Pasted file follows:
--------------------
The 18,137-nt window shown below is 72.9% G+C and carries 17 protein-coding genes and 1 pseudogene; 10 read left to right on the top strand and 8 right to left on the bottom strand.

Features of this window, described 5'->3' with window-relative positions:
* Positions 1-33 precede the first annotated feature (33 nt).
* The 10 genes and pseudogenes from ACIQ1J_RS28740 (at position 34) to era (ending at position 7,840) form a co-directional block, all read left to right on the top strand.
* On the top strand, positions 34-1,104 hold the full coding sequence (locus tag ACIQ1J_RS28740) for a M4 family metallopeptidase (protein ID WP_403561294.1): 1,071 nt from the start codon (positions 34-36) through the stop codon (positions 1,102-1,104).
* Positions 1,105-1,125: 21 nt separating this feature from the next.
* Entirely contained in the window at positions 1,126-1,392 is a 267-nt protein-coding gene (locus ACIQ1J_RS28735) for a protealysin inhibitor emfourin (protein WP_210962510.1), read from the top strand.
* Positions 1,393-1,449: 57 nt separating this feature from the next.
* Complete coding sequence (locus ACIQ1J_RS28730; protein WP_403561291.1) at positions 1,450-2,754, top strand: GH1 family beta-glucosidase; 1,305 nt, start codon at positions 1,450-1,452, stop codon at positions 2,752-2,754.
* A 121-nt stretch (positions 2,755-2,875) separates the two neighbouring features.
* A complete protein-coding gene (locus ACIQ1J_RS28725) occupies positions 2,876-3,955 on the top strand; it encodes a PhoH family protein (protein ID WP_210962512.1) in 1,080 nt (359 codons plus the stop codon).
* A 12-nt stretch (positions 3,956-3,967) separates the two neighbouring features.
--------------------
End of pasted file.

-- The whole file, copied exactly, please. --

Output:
The 18,137-nt window shown below is 72.9% G+C and carries 17 protein-coding genes and 1 pseudogene; 10 read left to right on the top strand and 8 right to left on the bottom strand.

Features of this window, described 5'->3' with window-relative positions:
* Positions 1-33 precede the first annotated feature (33 nt).
* The 10 genes and pseudogenes from ACIQ1J_RS28740 (at position 34) to era (ending at position 7,840) form a co-directional block, all read left to right on the top strand.
* On the top strand, positions 34-1,104 hold the full coding sequence (locus tag ACIQ1J_RS28740) for a M4 family metallopeptidase (protein ID WP_403561294.1): 1,071 nt from the start codon (positions 34-36) through the stop codon (positions 1,102-1,104).
* Positions 1,105-1,125: 21 nt separating this feature from the next.
* Entirely contained in the window at positions 1,126-1,392 is a 267-nt protein-coding gene (locus ACIQ1J_RS28735) for a protealysin inhibitor emfourin (protein WP_210962510.1), read from the top strand.
* Positions 1,393-1,449: 57 nt separating this feature from the next.
* Complete coding sequence (locus ACIQ1J_RS28730; protein WP_403561291.1) at positions 1,450-2,754, top strand: GH1 family beta-glucosidase; 1,305 nt, start codon at positions 1,450-1,452, stop codon at positions 2,752-2,754.
* A 121-nt stretch (positions 2,755-2,875) separates the two neighbouring features.
* A complete protein-coding gene (locus ACIQ1J_RS28725) occupies positions 2,876-3,955 on the top strand; it encodes a PhoH family protein (protein ID WP_210962512.1) in 1,080 nt (359 codons plus the stop codon).
* A 12-nt stretch (positions 3,956-3,967) separates the two neighbouring features.